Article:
New figures show the percentage of homes eligible for garden waste collections who have signed up to continue receiving the service when the £25-a-year charge is introduced is as low as 15 or 17 per cent in certain areas.
And the place with the lowest sign-up is City Centre ward, represented by finance convener Alasdair Rankin, who proposed the new charge in the SNP-Labour coalition’s budget approved by the council in February.
Across the city, 46 per cent of households who currently have garden waste collections have registered to pay the new charge, due to come into force in October. That is in line with the declared expectations of the administration.
But figures obtained by Liberal Democrat councillor Kevin Lang show a wide variation between wards.
In City Centre, just 15 per cent of those with brown bins have signed up. In Leith Walk the figure is 17 per cent and in Leith ward, represented by SNP council leader Adam McVey, it is 23 per cent.
The highest uptakes are in Colinton/Fairmilehead (64 per cent) and Corstorphine/Murrayfield (58 per cent).
Cllr Lang said: “These new figures show just how unpopular this new garden tax is. The finance convener could not even convince a sixth of his own constituents with brown bins to sign up.
“In the council leader’s area of Leith, over three quarters of people refused to pay the new charge by the deadline.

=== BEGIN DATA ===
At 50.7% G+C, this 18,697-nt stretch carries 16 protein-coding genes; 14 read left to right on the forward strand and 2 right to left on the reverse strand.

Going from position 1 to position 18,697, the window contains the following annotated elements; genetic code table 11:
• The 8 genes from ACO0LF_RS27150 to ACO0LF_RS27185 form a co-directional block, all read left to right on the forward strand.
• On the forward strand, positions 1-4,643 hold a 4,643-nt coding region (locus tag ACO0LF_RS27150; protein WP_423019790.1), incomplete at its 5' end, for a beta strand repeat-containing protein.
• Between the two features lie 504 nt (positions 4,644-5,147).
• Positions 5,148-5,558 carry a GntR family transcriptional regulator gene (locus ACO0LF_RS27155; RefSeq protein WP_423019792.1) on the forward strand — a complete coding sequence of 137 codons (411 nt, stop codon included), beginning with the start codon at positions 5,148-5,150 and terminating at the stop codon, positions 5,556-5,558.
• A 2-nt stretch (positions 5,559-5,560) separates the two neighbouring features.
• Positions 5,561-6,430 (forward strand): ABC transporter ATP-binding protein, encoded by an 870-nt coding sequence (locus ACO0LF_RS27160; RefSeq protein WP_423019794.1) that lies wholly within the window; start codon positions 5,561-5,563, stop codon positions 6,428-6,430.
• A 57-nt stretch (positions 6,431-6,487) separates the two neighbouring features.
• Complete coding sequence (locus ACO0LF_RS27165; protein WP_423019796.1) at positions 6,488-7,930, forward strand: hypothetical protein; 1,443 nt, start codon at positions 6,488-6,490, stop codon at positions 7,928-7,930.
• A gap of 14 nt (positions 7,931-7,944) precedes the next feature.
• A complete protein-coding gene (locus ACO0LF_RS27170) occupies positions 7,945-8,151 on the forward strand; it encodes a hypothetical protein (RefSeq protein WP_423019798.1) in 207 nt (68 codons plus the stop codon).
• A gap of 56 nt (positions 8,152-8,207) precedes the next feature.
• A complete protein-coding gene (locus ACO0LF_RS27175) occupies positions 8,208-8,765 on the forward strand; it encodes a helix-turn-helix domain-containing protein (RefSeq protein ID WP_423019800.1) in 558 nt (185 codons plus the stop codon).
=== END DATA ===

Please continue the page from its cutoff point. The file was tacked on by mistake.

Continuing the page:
“This is a tax which nobody voted for. Yet, it is being forced upon the people of Edinburgh by two political parties which made no mention of it in either of their manifestos in last year’s council elections. SNP and Labour councillors need to see sense and get rid of this new tax.”
By the registration deadline last month, a total of 56,028 households had registered to continue receiving garden waste collections out of the 123,804 households across the city which were eligible.
But householders can register for more than one bin – paying £25-a-year for each one – and the total number of bins registered for was 61,220.
Cllr Rankin claimed the low uptake in his ward could be down to the many tenements with communal gardens. And he said there would be further opportunities to sign up.
He said: “There is a very high proportion of people living in tenements. Maybe those with communal gardens have not yet been able to get together on their stair about it.
“It’s a bit like the problem we have seen when it comes to shared repairs and trying to get everyone on a stair to agree but there is an absentee landlord or someone who doesn’t want to co-operate.
“It’s obviously easier in outlying parts of the city where people have their own gardens and don’t have to come to a collective decision.
“But it’s something we will look into and see what we can do to get these numbers up.”
He said the charge was being introduced to help the council pay for priority services. And he said other councils were successfully operating a similar charge.
The council has said it could potentially raise more than £1.3 million from the scheme.